Young blogging theologian Chris Tilling describes his "conversion experience" from hardcore fundamentalist after listening to Walter Brueggemann:
As many of my readers know, I used to be a screaming conservative street preaching 'it's not religion it's a relationship' ethical black and white liberal = evil Catholic bashing Christian pop music listening shine-Jesus-shine singing puritan paperbacks reading borderline-Fundie. While there is much about that background for which I am grateful, I'll never forget the day I was sitting in a bus (prayerfully) listening to a Brueggemann lecture on the OT portrayal of God.
What a shock it was for my theological world. At that stage I didn't know too much about Brueggemann expect that he wasn't on my usual 'safe' list. But his dismantling of my assumption that exegesis and systematic theology exist in a straightforward relationship was a world shaking moment from which I never recovered. The Old Testament, I learned, was not a book of settled theology; it was doing theology and generating a variety of testimonies concerning God. Perhaps von Rad had the same effect for an earlier generation, but having listened to Brueggemann I left the bus literally feeling sick; sick, but forever delivered from naive assumptions that had crippled my engagement with the bible and theology. I struggled with what he said, but later I came to very much appreciate the door he opened into a new theological world. So thanks, Walter.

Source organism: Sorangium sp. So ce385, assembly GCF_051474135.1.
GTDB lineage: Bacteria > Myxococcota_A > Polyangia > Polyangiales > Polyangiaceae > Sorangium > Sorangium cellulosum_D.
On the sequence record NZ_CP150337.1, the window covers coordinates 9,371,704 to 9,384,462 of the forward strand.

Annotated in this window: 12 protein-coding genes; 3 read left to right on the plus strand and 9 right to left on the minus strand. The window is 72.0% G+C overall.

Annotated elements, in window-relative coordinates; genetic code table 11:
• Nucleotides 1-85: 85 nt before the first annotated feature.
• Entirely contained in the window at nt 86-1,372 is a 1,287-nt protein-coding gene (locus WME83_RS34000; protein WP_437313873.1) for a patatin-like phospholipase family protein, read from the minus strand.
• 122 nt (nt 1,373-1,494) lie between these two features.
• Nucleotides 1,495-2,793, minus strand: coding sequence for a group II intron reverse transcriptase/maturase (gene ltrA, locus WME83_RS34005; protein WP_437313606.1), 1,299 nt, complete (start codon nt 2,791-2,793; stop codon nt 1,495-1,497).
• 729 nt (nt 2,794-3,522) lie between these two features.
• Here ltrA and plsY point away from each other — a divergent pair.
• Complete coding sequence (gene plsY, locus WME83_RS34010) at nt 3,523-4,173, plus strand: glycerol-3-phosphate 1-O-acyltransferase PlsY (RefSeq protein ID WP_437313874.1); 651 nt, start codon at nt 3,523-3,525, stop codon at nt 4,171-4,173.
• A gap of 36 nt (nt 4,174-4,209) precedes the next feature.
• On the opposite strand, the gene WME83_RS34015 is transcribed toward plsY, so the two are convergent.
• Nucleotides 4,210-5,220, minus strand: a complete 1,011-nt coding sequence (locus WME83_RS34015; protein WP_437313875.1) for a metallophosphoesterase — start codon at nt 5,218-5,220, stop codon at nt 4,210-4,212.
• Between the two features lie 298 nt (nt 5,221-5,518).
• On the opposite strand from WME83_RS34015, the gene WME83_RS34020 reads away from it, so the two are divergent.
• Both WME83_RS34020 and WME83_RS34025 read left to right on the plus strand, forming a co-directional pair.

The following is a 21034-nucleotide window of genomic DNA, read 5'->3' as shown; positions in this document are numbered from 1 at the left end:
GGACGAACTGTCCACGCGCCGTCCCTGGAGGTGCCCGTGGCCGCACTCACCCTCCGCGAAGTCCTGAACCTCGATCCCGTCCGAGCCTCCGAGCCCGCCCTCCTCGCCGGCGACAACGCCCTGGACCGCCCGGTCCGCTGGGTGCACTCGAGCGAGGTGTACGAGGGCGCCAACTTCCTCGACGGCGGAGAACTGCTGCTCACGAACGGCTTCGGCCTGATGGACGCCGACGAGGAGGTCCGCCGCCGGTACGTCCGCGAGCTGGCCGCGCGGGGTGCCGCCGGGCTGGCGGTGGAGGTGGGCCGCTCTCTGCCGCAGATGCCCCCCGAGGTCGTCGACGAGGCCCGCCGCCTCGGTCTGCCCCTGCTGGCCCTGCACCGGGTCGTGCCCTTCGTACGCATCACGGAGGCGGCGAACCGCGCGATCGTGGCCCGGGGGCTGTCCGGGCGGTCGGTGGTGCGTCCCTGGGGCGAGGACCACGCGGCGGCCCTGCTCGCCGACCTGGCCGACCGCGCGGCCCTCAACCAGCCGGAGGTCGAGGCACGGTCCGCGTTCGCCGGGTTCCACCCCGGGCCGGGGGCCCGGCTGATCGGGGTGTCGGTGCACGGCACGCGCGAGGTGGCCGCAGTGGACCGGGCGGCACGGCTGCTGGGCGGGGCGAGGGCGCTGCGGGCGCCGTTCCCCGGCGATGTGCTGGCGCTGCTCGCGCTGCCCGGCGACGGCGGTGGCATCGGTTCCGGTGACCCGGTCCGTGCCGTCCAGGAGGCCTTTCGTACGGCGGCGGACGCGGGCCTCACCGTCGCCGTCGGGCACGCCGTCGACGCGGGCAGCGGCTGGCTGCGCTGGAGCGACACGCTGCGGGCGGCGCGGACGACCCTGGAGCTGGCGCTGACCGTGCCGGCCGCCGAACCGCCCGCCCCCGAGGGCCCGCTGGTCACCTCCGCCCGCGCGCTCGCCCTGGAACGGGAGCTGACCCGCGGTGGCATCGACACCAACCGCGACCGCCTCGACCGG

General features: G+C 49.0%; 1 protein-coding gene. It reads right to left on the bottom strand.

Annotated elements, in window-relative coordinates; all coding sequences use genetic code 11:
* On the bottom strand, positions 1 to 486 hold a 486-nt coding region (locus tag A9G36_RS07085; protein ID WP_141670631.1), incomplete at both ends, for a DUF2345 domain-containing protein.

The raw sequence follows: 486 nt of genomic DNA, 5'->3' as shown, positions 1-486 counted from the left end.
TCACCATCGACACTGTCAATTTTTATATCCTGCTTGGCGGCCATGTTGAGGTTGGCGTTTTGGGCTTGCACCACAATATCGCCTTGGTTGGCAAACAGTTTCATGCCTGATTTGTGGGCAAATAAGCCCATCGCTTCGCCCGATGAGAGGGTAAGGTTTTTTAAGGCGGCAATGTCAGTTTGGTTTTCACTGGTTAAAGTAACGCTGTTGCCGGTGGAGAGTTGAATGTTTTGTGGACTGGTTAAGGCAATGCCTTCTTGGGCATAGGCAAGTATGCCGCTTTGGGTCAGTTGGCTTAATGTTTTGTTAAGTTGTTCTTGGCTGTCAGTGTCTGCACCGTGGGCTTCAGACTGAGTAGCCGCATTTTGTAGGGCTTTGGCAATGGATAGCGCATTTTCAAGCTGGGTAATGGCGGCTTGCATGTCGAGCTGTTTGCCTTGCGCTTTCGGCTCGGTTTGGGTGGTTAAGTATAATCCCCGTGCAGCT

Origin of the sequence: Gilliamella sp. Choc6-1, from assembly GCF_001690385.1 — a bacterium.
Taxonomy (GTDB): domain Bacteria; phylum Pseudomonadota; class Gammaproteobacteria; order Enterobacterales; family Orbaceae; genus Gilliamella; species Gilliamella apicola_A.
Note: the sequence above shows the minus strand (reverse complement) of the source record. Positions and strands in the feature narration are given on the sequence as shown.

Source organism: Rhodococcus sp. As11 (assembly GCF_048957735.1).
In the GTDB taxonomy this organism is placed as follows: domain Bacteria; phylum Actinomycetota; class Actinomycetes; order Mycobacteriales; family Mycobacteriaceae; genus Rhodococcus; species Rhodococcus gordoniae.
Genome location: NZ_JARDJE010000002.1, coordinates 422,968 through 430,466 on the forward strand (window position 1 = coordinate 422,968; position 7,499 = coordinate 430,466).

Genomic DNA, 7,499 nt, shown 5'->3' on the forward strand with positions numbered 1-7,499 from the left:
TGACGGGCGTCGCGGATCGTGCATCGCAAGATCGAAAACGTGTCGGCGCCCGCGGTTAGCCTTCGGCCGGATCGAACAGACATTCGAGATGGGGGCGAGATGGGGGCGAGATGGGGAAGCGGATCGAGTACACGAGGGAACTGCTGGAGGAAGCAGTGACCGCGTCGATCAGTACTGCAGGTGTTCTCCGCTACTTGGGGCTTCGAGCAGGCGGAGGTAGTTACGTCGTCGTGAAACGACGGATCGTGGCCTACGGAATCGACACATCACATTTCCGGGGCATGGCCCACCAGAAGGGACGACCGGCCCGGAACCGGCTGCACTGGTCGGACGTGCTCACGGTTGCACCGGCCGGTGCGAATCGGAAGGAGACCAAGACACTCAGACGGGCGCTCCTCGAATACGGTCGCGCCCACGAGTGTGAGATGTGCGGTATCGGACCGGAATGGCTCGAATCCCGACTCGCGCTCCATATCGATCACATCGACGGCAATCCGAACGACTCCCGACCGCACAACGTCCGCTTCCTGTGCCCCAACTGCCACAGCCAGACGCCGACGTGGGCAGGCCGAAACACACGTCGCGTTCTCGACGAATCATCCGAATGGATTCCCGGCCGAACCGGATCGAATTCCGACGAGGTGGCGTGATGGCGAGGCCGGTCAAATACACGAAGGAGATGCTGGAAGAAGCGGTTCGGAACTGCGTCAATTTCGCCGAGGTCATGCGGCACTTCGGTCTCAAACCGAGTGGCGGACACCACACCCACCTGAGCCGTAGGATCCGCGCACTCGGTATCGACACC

Read it all here. The Episcopal Church is filled with people with similar "conversion" stories. What's yours?